It is a nerve-wracking and anxiety-inducing experience when you are driving and are stopped by the police. Sometimes you may have an idea as to why the police are pulling you over. And, sometimes you may not know why you are being pulled. What are the police required to tell you as to the reason you are being stopped? And, what are your rights? Let’s look at both of these in some detail.
What is Required of the Police Officer?
If an officer sees a speeding car, a car with a defective tail light, or has reasons to believe that the driver was just in a drug deal, the officer is allowed to turn on the blue lights and order the driver to stop. But, the officer has no obligation to tell the driver why they are being stopped. As long as there is a reason, the court will find that the officer was justified in making the stop.
After the stop is made, the officer can only keep the driver stopped for as long as necessary to identify the driver, confirm or dispel the suspicion, issue any tickets, or make an arrest. DUI cases usually progress like this: the officer pulls the driver, comes to the window and asks for ID, and smells alcohol. Then, the officer is allowed to ask further questions based on the odor of alcohol. Subsequent questioning by the officer may test the person’s ability to multi-task by dividing their attention between two tasks at the same time. The officer can only begin the DUI or drug investigation if the odor of alcohol or drug paraphernalia is visible through the window.
How to Act When You are Pulled Over
First and foremost, you should stay calm. Pull over as quickly as is safe to do so and do not obstruct traffic. Always turn off the engine. If you are the driver, turn on the inside light if it is night, open the window partly, and place your hands on the wheel. If you are a passenger, keep your hands visible. Avoid any sudden movements and provide any necessary documents the police officer requests. But, only move to get the documents after being asked for them.
Be cooperative with any lawful request by the officer. Give your name and address when asked. Comply if the officer asks you to either get out of the car or stay in the car. It will not hurt the situation if you are polite.
What are Your Basic Rights When You are Stopped by the Police?
It’s important to know how and when to talk to the officer. Always stay calm. It is your basic right to remain silent when being questioned. It is in your best interest not to be argumentative or resistant with the police officer when you are pulled over. You are required to tell the officer your name. But, if the officer asks other questions such as your immigration status, where you’re traveling from, or where you are going, you can exercise the right to remain silent. However, you must verbally state out loud that you are exercising this right.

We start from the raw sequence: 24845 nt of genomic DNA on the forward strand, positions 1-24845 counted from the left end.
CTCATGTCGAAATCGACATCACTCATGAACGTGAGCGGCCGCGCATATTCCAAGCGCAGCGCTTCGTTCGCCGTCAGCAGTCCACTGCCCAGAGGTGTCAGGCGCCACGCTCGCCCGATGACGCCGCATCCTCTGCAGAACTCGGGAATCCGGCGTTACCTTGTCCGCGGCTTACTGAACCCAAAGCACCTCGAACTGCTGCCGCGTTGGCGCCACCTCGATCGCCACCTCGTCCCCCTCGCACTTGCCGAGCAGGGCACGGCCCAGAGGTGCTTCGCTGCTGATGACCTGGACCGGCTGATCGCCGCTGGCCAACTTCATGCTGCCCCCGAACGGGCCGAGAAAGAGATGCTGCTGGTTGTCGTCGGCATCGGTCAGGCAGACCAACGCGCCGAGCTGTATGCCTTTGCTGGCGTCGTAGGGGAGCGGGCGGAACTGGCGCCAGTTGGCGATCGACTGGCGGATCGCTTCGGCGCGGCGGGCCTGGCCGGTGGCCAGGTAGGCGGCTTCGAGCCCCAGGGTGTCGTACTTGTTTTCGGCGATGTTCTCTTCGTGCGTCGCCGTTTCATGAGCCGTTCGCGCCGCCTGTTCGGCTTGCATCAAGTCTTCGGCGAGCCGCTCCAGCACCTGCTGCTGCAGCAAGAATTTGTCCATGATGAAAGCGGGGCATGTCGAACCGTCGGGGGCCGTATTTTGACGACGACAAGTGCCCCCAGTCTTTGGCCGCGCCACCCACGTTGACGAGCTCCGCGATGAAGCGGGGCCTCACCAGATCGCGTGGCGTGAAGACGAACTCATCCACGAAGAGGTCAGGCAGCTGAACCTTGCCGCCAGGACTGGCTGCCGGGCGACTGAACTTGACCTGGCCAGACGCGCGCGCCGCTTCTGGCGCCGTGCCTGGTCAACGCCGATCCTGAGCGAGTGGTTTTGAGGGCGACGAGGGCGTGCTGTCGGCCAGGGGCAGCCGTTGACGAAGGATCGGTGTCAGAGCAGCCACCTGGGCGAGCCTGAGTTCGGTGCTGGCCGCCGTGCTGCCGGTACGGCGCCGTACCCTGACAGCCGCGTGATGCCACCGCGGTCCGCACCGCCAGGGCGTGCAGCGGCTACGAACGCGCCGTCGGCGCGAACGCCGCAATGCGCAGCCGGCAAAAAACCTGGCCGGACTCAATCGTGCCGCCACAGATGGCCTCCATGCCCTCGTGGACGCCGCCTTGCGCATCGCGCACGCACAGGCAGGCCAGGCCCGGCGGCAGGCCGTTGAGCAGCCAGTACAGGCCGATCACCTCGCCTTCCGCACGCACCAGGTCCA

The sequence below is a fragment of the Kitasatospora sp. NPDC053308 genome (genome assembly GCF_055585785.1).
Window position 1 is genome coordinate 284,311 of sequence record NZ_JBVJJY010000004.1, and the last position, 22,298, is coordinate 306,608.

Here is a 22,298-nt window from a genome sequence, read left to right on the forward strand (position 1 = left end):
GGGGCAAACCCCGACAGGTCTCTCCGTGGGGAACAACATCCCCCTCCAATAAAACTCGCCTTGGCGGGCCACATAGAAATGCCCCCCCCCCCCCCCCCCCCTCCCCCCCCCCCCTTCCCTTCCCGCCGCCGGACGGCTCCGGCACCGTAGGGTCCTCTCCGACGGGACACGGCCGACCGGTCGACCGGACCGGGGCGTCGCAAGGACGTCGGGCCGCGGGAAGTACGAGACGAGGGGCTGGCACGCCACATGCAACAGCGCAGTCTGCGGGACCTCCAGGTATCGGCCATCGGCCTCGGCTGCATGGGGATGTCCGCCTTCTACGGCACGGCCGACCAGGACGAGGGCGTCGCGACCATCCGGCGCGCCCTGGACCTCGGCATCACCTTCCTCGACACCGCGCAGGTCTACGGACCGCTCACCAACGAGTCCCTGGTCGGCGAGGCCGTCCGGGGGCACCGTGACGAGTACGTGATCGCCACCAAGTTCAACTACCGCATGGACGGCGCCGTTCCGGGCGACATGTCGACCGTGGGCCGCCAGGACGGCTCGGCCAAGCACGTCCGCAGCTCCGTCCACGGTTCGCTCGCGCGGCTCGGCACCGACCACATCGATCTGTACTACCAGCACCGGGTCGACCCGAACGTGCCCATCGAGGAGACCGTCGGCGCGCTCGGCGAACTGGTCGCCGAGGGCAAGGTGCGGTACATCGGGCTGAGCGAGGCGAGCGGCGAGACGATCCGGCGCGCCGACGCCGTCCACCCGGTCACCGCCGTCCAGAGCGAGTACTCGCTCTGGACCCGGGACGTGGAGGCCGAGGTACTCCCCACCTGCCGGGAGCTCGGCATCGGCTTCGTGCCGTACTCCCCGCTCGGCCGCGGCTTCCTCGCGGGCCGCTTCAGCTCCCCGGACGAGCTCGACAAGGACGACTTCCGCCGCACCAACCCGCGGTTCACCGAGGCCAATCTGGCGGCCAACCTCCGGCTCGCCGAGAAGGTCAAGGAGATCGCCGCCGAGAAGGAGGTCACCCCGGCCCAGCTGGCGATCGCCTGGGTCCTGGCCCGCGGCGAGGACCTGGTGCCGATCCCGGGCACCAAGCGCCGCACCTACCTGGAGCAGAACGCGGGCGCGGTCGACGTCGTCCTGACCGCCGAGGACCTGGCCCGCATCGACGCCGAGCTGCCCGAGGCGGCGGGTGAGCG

If you want to answer any of the officer’s questions in an effort to be helpful, you may do so. It isn’t required and just remember that, when you do, you are waiving your right.
After speaking with the officer, ask if you are free to go. If you are, then you can go your own way. If the officer says that you are not free to go and continues to ask you questions or detains you, stay calm. Resisting arrest is a crime. It is your right, however, to know why you are being detained or arrested. So, the officer is not required to tell you why you are being pulled. But, if you are detained or arrested, the officer is required to tell you why.
Can an Officer Search You?
The police cannot search you if you are not under arrest or if they lack a valid warrant. If you do not consent to an unwarranted search and they do it anyway, anything found may be dismissed. The Fourth Amendment of the Constitution guarantees your right to be free from a warrantless search and seizure. However, the police may pat you down through your clothing without a warrant or arrest, if they have a reasonable suspicion that you are carrying a weapon.
Can an Officer Search Your Car?
If the officer asks to search your car, do not give consent. If the police officer has legitimate grounds to search your car, he or she will do so regardless of whether you give permission or not. It is much harder to challenge evidence the officer finds in your car if you consent to the search. Many times, the officer will ask for your permission even when there is no legal ground to support a search.
What To Do If You Think Your Rights Have Been Violated
Memorize or write down the badge or patrol car numbers and obtain witness contact information if you think your rights have been violated. It is within your right to capture video. Even though it can be difficult to win lawsuits against the police, due to the legal doctrine of “qualified immunity,” you should report any misconduct that you have experienced. Contact an attorney as soon as possible.
When You Are Driving Under the Influence of an Intoxicant
When you are pulled from the suspicion of DWI, and are driving under the influence, you are not required to admit it to the officer. Most states do not require you to perform field sobriety tests, like walking in a straight line, and don’t penalize you for refusing to do so. However, your refusal can make an officer more suspicious.
On the other hand, drivers who refuse to take breathalyzers, blood tests, and other chemical tests have their driver’s licenses suspended or revoked for up to a year. The “Implied Consent Law” provides that every driver, upon receiving a driver’s license, automatically has consented to take chemical tests when asked by an officer.
Speak to a Criminal Defense Attorney Today
If you have been ticketed or arrested, or think your rights have been violated in a stop, call Coolidge Law Firm at (919) 239-8448 or fill out the form below. We will hear your side and offer our expert advice on the best possible defense for your situation. We serve Raleigh, Cary, Garner, Wake Forest, and all surrounding areas.